RAY C. JANOVSKY, M.D.; JOHN F. BOETTNER, M.D.; H. SCOTT VANORDSTRAND, M.D., F.A.C.P.; DONALD B. EFFLER, M.D.
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Shock and pain are seldom considered to be prominent manifestations of tuberculous pericarditis. The onset of the disease is usually insidious, and pain, when present, has been most often reported as a dull ache, vaguely localized to the chest.1, 2, 3, 4, 5, 6, 7 In the case to be reported the patient was a robust, stoical individual who, many times, presented himself with the sole complaint of agonizing chest pain.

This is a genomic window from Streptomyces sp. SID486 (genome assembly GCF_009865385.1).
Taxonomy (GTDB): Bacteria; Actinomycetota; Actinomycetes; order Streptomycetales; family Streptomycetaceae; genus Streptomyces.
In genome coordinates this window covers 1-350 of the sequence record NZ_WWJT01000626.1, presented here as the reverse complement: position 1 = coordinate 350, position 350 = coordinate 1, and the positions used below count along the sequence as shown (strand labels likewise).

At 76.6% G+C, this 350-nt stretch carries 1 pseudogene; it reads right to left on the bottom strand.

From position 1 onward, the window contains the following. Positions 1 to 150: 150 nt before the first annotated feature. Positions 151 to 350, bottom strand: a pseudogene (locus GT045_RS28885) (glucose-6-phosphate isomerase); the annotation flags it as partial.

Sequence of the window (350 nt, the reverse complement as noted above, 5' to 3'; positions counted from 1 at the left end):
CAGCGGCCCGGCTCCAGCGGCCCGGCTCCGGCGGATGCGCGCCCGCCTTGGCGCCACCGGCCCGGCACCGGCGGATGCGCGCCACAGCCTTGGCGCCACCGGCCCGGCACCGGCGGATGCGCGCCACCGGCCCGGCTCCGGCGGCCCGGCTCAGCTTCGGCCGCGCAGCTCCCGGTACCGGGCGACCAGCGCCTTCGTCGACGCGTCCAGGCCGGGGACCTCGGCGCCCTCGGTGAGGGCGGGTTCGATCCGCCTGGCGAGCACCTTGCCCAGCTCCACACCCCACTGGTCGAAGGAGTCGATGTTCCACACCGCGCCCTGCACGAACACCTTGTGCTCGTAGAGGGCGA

The patient, a 45 year old telephone lineman, was first seen on December 29, 1945, because of an upper respiratory infection associated with ill-defined precordial pain. His
JANOVSKY RC, BOETTNER JF, VANORDSTRAND HS, et al. RECURRENT TUBERCULOUS PERICARDITIS1. Ann Intern Med. 1952;37:1268–1274. doi: 10.7326/0003-4819-37-6-1268
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Published: Ann Intern Med. 1952;37(6):1268-1274.
Cardiology, Infectious Disease, Mycobacterial Infections, Pericardial Disease.
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Print ISSN: 0003-4819 | Online ISSN: 1539-3704
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